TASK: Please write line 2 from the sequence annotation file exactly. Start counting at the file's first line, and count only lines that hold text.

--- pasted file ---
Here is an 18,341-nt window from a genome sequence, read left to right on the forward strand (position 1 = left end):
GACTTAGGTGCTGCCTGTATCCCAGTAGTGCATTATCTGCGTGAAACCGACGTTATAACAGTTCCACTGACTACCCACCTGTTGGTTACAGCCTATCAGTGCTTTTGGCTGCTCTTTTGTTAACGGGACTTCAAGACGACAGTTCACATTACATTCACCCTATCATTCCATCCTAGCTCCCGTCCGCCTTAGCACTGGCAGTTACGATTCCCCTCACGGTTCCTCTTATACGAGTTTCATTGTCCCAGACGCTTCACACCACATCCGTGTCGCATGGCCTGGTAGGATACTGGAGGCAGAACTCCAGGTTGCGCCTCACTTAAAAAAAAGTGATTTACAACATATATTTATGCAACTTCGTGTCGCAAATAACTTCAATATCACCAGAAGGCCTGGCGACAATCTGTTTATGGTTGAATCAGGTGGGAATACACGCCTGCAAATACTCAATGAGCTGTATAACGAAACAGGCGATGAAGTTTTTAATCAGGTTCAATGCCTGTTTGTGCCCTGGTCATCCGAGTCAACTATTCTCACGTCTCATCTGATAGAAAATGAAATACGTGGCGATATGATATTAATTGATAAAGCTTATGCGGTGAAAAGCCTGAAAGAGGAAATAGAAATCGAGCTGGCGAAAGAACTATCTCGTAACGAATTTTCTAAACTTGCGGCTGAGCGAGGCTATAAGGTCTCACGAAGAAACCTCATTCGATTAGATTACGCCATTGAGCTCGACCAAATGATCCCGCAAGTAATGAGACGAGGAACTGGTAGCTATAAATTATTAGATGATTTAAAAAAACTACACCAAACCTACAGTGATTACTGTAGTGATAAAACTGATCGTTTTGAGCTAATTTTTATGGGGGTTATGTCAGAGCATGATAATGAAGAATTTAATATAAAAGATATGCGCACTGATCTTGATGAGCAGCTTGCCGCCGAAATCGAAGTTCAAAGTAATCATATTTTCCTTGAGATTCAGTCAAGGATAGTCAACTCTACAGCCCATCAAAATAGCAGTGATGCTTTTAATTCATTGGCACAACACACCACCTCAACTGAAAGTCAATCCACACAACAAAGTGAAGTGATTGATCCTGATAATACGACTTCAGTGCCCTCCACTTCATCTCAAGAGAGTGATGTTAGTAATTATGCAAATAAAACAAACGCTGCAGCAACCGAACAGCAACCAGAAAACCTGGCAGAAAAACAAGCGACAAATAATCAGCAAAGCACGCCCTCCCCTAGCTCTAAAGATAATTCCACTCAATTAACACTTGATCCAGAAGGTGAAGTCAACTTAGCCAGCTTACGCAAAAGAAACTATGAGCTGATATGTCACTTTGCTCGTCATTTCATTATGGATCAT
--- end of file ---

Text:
GACTTAGGTGCTGCCTGTATCCCAGTAGTGCATTATCTGCGTGAAACCGACGTTATAACAGTTCCACTGACTACCCACCTGTTGGTTACAGCCTATCAGTGCTTTTGGCTGCTCTTTTGTTAACGGGACTTCAAGACGACAGTTCACATTACATTCACCCTATCATTCCATCCTAGCTCCCGTCCGCCTTAGCACTGGCAGTTACGATTCCCCTCACGGTTCCTCTTATACGAGTTTCATTGTCCCAGACGCTTCACACCACATCCGTGTCGCATGGCCTGGTAGGATACTGGAGGCAGAACTCCAGGTTGCGCCTCACTTAAAAAAAAGTGATTTACAACATATATTTATGCAACTTCGTGTCGCAAATAACTTCAATATCACCAGAAGGCCTGGCGACAATCTGTTTATGGTTGAATCAGGTGGGAATACACGCCTGCAAATACTCAATGAGCTGTATAACGAAACAGGCGATGAAGTTTTTAATCAGGTTCAATGCCTGTTTGTGCCCTGGTCATCCGAGTCAACTATTCTCACGTCTCATCTGATAGAAAATGAAATACGTGGCGATATGATATTAATTGATAAAGCTTATGCGGTGAAAAGCCTGAAAGAGGAAATAGAAATCGAGCTGGCGAAAGAACTATCTCGTAACGAATTTTCTAAACTTGCGGCTGAGCGAGGCTATAAGGTCTCACGAAGAAACCTCATTCGATTAGATTACGCCATTGAGCTCGACCAAATGATCCCGCAAGTAATGAGACGAGGAACTGGTAGCTATAAATTATTAGATGATTTAAAAAAACTACACCAAACCTACAGTGATTACTGTAGTGATAAAACTGATCGTTTTGAGCTAATTTTTATGGGGGTTATGTCAGAGCATGATAATGAAGAATTTAATATAAAAGATATGCGCACTGATCTTGATGAGCAGCTTGCCGCCGAAATCGAAGTTCAAAGTAATCATATTTTCCTTGAGATTCAGTCAAGGATAGTCAACTCTACAGCCCATCAAAATAGCAGTGATGCTTTTAATTCATTGGCACAACACACCACCTCAACTGAAAGTCAATCCACACAACAAAGTGAAGTGATTGATCCTGATAATACGACTTCAGTGCCCTCCACTTCATCTCAAGAGAGTGATGTTAGTAATTATGCAAATAAAACAAACGCTGCAGCAACCGAACAGCAACCAGAAAACCTGGCAGAAAAACAAGCGACAAATAATCAGCAAAGCACGCCCTCCCCTAGCTCTAAAGATAATTCCACTCAATTAACACTTGATCCAGAAGGTGAAGTCAACTTAGCCAGCTTACGCAAAAGAAACTATGAGCTGATATGTCACTTTGCTCGTCATTTCATTATGGATCAT